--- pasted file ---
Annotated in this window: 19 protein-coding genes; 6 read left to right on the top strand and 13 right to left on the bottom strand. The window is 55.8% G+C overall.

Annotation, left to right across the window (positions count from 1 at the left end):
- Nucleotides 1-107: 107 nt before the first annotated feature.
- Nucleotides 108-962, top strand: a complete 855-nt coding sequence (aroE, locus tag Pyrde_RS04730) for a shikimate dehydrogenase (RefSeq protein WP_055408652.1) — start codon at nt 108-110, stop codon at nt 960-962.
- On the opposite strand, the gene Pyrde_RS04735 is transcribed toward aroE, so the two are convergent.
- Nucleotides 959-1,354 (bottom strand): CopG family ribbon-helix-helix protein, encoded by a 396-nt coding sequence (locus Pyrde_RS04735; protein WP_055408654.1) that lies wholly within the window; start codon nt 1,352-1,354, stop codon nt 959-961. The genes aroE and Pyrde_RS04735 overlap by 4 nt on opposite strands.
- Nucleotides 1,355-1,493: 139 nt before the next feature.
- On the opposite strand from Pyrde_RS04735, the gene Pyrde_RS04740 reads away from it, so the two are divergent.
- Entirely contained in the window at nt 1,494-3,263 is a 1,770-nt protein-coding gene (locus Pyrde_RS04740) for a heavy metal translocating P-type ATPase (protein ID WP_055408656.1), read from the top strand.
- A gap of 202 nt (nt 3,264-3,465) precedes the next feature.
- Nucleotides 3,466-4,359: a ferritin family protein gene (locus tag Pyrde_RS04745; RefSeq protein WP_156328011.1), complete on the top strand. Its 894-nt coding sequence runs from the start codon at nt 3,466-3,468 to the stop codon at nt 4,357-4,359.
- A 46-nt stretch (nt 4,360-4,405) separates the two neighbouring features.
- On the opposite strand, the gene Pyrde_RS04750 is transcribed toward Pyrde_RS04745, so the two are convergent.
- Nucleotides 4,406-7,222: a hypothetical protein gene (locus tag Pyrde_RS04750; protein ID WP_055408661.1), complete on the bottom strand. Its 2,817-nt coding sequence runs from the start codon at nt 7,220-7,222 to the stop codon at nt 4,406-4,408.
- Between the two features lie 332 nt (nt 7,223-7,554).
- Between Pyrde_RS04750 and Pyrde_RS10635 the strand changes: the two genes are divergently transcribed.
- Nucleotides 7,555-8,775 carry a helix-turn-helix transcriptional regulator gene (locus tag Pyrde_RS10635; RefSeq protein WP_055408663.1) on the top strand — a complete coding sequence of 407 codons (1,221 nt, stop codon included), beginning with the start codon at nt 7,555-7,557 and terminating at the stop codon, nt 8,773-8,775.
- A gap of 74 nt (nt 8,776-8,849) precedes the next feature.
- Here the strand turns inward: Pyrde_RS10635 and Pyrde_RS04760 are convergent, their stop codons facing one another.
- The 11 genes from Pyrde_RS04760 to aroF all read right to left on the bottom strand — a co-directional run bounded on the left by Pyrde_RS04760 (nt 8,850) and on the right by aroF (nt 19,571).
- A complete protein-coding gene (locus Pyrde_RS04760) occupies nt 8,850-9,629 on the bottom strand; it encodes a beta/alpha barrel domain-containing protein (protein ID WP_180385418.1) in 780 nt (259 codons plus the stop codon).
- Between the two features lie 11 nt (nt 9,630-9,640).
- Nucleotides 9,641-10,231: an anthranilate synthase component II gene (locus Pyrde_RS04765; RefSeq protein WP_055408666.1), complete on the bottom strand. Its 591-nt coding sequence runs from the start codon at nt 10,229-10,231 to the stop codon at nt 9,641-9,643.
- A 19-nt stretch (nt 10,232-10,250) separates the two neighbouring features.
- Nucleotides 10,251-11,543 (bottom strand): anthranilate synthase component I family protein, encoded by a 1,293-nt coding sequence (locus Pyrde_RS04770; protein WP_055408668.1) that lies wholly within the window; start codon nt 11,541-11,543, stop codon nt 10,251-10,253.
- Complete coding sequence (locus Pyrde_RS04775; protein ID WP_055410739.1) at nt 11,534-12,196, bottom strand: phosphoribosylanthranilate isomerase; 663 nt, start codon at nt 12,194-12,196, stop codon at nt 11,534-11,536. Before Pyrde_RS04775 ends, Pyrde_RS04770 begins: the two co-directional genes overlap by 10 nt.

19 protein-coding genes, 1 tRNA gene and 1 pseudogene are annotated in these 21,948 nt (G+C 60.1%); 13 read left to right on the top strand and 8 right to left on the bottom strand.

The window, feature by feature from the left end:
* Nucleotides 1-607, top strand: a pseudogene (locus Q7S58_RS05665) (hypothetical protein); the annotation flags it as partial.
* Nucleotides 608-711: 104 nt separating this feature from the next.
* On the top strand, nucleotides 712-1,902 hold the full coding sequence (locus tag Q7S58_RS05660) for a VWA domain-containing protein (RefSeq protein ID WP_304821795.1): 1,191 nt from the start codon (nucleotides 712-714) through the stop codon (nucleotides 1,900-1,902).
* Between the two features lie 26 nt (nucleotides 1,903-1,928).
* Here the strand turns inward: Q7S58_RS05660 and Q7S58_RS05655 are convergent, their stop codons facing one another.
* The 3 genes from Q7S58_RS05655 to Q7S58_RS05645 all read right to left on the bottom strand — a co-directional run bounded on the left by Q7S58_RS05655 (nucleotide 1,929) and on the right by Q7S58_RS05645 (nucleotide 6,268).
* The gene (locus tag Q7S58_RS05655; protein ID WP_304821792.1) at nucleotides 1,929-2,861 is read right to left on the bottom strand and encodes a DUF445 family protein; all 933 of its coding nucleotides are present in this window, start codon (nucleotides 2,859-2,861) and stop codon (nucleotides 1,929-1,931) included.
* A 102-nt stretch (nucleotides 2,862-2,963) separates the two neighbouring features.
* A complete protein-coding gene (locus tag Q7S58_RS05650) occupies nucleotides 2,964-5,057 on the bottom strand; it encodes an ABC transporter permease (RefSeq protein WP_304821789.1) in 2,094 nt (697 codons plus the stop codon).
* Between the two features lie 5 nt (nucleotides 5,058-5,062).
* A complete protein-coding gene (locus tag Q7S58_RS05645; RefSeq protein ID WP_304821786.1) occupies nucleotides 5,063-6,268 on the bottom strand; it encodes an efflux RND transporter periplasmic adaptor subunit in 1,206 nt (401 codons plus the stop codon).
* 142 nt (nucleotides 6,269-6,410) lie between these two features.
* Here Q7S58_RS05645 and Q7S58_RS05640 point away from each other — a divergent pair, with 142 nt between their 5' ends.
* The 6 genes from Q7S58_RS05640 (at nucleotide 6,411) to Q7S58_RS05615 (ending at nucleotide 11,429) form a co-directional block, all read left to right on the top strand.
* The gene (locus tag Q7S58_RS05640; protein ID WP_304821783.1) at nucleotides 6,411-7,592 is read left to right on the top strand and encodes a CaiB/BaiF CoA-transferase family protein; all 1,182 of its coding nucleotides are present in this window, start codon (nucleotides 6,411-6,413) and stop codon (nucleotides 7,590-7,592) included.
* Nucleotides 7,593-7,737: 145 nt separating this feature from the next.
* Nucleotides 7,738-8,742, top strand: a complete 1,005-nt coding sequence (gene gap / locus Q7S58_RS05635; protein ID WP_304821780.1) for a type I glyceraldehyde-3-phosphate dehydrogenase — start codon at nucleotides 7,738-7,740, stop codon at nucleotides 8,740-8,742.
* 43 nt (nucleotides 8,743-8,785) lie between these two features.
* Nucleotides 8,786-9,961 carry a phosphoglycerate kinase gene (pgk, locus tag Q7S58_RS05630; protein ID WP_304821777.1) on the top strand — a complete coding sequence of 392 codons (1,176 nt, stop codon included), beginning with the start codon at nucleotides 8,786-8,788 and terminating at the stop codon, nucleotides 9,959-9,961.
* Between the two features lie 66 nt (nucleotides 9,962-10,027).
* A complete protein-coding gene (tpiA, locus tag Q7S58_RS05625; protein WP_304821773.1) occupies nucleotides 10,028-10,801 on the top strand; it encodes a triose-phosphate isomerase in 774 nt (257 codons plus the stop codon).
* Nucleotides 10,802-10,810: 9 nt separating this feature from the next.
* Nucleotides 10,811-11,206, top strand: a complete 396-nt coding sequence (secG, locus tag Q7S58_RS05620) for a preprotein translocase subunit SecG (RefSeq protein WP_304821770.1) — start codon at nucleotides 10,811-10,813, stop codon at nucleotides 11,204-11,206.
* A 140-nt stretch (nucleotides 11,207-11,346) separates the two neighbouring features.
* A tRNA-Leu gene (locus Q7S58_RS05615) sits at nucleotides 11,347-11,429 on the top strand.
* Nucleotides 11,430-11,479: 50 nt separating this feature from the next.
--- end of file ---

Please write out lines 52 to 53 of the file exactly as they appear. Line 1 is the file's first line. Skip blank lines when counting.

* A 140-nt stretch (nucleotides 11,207-11,346) separates the two neighbouring features.
* A tRNA-Leu gene (locus Q7S58_RS05615) sits at nucleotides 11,347-11,429 on the top strand.